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Prepare Now for Winter Driving

Oct. 19, 2016

Photo of cars and trucks driving on a snow-packed road while more snow falls.

That nip in the fall air is a reminder that colder temperatures and snow-packed roads are just around the corner. Start preparing now to make sure your alternative fuel vehicle performs reliably this winter and you get the best fuel economy in cold weather.

Alternative Fuels Performance

Despite some myths to the contrary, many alternative fuel vehicles (AFVs) are proving they can easily handle winter weather, including subzero conditions on the most challenging of roads. Here are a few examples.

Biofuels. Misconceptions abound for using ethanol or biodiesel in low temperatures. But as the Minnesota Department of Administration reports, no problems have arisen from using E85 in their flexible-fuel vehicle fleet. The truth is that many vehicles using biofuels are operated in the colder parts of the country and report very few problems. Several measures can deter potential engine issues, such as using the right biofuel blend for the local and regional climate and ensuring fuel is used that meets the industry standard for biodiesel, American Society for Testing Materials (ASTM) D675 fuel. In addition, to prevent fuel from gelling when temperatures drop, fuel providers will often incorporate a cold weather additive into diesel fuel.

Plug-in hybrid vehicles. Custer Gallatin National Forest is helping to dispel doubts about operating plug-in hybrid electric vehicles (PHEVs) at below-freezing temperatures. The Forest uses the vehicles every day, including in winter months, and drivers report no difference in drivability between the PHEVs and their former conventional vehicles. Park staff also sees about the same battery range in the winter as they do in the summer. When the PHEVs are not in use, they are housed in a parking garage where they recharge overnight using Level 1 outlets powered by rooftop solar panels.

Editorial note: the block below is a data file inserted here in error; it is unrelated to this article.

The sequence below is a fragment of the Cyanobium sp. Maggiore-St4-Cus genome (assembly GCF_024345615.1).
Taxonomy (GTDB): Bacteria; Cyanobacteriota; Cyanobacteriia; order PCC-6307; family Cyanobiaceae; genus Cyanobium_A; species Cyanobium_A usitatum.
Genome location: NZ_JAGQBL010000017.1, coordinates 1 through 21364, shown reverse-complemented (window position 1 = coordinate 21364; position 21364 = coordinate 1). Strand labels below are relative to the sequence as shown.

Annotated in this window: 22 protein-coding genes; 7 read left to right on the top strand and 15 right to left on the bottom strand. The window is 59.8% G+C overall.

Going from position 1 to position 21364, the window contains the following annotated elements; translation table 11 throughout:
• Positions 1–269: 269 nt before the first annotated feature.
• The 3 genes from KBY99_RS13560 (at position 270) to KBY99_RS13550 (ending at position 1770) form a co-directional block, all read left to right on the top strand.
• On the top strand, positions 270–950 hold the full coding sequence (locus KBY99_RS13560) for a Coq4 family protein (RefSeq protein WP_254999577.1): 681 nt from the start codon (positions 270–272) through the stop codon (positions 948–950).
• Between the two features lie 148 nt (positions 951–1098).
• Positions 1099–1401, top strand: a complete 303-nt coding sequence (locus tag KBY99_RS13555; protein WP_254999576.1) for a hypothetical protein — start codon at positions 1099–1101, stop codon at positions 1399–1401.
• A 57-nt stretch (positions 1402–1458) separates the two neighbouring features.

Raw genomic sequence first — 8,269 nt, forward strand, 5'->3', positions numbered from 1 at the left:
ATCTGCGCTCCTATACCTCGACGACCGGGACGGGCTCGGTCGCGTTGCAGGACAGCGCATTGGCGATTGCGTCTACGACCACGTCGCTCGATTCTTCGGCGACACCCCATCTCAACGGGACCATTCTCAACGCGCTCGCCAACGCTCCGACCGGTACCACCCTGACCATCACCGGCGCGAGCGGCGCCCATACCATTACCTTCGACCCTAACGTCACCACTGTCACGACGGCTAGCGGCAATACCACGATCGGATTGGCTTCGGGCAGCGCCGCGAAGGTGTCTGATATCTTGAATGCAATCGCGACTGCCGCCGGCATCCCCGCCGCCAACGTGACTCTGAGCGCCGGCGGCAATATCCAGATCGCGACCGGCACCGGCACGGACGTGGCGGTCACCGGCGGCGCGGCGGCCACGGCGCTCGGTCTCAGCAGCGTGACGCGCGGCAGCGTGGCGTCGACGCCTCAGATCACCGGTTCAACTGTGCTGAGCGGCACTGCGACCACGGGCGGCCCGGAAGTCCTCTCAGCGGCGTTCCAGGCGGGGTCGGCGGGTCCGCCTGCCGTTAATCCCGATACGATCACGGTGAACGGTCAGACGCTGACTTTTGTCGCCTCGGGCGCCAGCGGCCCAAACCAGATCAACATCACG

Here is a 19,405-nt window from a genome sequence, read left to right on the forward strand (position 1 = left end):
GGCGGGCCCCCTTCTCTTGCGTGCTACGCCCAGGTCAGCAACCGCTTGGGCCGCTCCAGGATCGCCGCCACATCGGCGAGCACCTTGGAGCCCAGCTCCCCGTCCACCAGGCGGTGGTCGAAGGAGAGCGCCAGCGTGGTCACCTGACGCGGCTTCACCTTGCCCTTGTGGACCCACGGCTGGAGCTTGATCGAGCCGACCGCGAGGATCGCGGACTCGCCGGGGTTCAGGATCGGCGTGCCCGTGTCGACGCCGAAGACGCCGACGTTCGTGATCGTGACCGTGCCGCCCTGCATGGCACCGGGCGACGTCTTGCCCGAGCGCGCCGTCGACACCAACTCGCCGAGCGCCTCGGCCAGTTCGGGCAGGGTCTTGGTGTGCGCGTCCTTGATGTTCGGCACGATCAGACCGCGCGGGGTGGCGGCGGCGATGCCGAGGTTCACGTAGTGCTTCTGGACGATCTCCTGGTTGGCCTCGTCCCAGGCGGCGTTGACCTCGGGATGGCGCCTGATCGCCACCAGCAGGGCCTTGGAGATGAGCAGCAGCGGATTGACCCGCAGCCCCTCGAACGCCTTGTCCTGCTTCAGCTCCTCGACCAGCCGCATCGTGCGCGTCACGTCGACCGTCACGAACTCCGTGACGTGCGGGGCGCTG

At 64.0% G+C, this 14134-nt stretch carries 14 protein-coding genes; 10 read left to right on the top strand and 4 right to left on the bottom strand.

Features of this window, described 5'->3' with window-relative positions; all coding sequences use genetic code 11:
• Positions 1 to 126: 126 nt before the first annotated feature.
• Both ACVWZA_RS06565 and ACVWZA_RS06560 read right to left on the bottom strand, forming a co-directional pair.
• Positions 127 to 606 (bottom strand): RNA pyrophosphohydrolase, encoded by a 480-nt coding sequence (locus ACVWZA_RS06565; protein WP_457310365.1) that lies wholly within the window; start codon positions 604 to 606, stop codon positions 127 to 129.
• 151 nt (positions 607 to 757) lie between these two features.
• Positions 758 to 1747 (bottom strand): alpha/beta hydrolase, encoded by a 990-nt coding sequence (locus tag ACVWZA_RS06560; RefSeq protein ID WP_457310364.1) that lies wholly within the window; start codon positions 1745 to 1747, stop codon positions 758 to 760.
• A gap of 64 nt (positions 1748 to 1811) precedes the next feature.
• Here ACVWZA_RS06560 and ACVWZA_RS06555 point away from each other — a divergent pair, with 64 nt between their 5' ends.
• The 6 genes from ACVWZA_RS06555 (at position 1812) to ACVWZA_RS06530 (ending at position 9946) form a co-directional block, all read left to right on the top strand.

Compressed natural gas. Compressed natural gas (CNG) powers the buses of the Roaring Fork Transit Authority over slick roads and steep grades on the lofty roadways of Colorado's Rocky Mountains. Since 2013, the CNG fleet has proved to run as well as its diesel predecessors, providing the same torque and horsepower while logging more than 3 million miles in less than two and a half years. How do they do it in such severe conditions? Before they were put into use, the new buses were retrofitted with CNG engines designed for high altitudes and low temperatures. Engine block heaters help with the challenge of frigid winter temperatures, as does an indoor fast-fill CNG station.

Fuel Economy

Wintery driving conditions can reduce the fuel economy of any vehicle—including AFVs—for a number of reasons. Fortunately there are measures that will help you save money during the cold months, such as these:

  • Don't use seat warmers or defrosters more than necessary.
  • Use the type of oil recommended by your manufacturer for cold weather driving.
  • Remove accessories that increase wind resistance, like roof racks, when not in use.
  • Avoid idling to warm up the engine and cabin. (It's not only cost-effective, it helps keep the air cleaner to breathe.)

With the right information and a few prudent actions, your AFV should get you through the winter reliably and economically.

 

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